“If we have people who are in a lot of pain, you see increases in substance use,” Young said. “If we have people who have been the victims of sexual violence, we see higher rates of suicidal ideation. Well-being and wellness is about more than a lack of struggling with a mental illness. It’s about being safe. And when you are struggling with mental illness, having the resources that you know you can get through that.”

Some of HOPE’s programs were previously coordinated by Counseling and Psychological Services (CAPS), which is focused on treatment, therapy and crisis resources. Provines said that HOPE branched from CAPS to allow staff members to more clearly focus on public health as a full-time job.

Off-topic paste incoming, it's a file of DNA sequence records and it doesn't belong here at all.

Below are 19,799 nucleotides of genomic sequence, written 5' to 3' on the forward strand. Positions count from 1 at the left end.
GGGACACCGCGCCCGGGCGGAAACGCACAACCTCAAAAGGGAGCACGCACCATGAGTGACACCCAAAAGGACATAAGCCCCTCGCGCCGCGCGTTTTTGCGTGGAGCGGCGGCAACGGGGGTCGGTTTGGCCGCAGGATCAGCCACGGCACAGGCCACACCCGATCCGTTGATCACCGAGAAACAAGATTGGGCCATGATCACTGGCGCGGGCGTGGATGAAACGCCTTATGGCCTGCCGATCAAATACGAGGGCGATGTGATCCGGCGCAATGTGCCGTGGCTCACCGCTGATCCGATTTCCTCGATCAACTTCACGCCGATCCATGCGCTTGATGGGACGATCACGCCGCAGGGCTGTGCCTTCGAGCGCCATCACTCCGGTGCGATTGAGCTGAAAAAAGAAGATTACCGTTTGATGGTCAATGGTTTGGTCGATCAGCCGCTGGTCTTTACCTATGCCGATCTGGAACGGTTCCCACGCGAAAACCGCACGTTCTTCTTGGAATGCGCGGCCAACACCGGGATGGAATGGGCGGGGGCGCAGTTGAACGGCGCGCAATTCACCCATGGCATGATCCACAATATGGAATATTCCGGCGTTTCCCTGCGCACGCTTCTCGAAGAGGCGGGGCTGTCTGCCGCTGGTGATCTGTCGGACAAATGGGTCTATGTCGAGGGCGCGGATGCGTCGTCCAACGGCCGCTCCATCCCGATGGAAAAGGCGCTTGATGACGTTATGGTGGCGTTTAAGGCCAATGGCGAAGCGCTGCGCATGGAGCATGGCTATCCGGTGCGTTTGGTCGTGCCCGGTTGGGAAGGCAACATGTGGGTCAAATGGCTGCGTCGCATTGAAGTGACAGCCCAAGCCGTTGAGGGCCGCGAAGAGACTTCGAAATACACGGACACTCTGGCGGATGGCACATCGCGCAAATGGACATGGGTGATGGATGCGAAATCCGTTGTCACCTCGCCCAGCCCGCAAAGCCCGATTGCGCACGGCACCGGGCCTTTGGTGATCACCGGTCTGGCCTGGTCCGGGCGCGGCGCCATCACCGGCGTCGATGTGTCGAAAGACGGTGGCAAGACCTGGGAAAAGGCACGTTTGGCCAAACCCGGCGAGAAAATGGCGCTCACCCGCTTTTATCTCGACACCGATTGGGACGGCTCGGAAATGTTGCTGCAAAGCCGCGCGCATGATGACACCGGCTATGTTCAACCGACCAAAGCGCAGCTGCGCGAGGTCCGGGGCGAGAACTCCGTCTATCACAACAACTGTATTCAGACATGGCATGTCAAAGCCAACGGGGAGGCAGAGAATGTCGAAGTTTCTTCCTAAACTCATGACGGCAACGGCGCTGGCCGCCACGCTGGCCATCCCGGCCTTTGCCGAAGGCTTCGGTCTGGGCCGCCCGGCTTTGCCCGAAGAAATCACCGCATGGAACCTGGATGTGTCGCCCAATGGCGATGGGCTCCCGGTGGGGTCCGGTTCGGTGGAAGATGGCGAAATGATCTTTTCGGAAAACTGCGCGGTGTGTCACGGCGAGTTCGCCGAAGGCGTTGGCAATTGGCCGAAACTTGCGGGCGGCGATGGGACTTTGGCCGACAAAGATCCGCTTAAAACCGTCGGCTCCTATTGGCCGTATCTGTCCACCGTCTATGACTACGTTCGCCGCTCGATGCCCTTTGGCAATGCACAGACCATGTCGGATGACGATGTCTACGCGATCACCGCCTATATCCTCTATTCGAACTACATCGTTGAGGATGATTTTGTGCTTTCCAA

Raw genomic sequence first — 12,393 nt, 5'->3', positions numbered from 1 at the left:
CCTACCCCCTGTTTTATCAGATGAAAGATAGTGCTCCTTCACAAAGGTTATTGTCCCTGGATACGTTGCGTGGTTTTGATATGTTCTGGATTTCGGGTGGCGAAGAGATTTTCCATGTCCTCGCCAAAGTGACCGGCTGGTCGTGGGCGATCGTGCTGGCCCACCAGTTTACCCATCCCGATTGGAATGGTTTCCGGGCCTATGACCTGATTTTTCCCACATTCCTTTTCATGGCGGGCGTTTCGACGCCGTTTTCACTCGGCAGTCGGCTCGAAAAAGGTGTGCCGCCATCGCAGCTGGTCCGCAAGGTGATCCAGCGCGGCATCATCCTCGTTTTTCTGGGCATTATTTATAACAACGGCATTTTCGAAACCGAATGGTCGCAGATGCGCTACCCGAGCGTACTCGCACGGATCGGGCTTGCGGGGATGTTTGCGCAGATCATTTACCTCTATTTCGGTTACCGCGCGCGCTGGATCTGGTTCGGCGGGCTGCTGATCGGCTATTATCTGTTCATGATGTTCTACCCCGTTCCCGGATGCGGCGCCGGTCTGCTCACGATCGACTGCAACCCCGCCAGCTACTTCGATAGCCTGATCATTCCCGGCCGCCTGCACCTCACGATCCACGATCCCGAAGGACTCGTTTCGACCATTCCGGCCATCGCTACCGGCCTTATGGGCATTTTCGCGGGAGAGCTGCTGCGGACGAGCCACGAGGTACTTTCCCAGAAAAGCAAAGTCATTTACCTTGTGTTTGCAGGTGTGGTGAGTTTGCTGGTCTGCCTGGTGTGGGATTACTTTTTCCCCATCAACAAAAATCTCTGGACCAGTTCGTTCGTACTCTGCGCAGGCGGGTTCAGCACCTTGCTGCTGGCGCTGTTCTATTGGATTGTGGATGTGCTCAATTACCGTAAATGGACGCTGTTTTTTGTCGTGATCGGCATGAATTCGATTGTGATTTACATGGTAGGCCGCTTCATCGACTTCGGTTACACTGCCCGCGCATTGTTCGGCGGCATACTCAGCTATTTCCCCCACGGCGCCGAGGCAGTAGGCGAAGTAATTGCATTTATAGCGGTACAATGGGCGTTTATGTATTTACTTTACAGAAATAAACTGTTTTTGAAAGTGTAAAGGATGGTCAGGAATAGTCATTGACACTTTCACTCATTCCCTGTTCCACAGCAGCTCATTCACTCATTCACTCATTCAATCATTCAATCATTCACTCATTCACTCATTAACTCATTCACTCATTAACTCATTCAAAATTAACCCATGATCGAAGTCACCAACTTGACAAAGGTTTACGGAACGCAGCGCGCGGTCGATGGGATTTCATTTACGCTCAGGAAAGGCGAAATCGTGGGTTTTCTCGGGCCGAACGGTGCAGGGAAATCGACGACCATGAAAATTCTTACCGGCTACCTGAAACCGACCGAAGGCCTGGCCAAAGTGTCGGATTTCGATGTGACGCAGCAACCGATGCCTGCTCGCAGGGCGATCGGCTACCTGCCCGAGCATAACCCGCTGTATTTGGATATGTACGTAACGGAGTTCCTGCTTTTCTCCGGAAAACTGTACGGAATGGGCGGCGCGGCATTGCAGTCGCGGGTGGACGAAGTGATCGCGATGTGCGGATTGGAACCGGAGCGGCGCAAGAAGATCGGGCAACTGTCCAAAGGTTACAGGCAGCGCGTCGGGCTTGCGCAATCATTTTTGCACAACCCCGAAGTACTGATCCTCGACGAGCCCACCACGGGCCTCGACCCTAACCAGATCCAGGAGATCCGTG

“HOPE allows us to not only raise awareness for treatment services but to help increase peer support and connection across our campus,” Provines said. “Where we live in a society, where we feel more supported and cared for, hopefully reducing the need for crisis services and mental health treatment because we’re taking care of our mental health in a proactive way.”

CAPS, HOPE and Student Health Services are all located in the Student Wellness Center at the Steve Clark YMCA. Young said the three services will now be able to spend more time specializing in their section of the overall mission.

“We are three separate departments, but we are all working for the similar goal, which is to create a safe and inviting and inclusive environment on campus,” Young said.

Provines recounted that when she went to Wichita State in the late ‘90s, she had no idea the campus had a counseling center at all.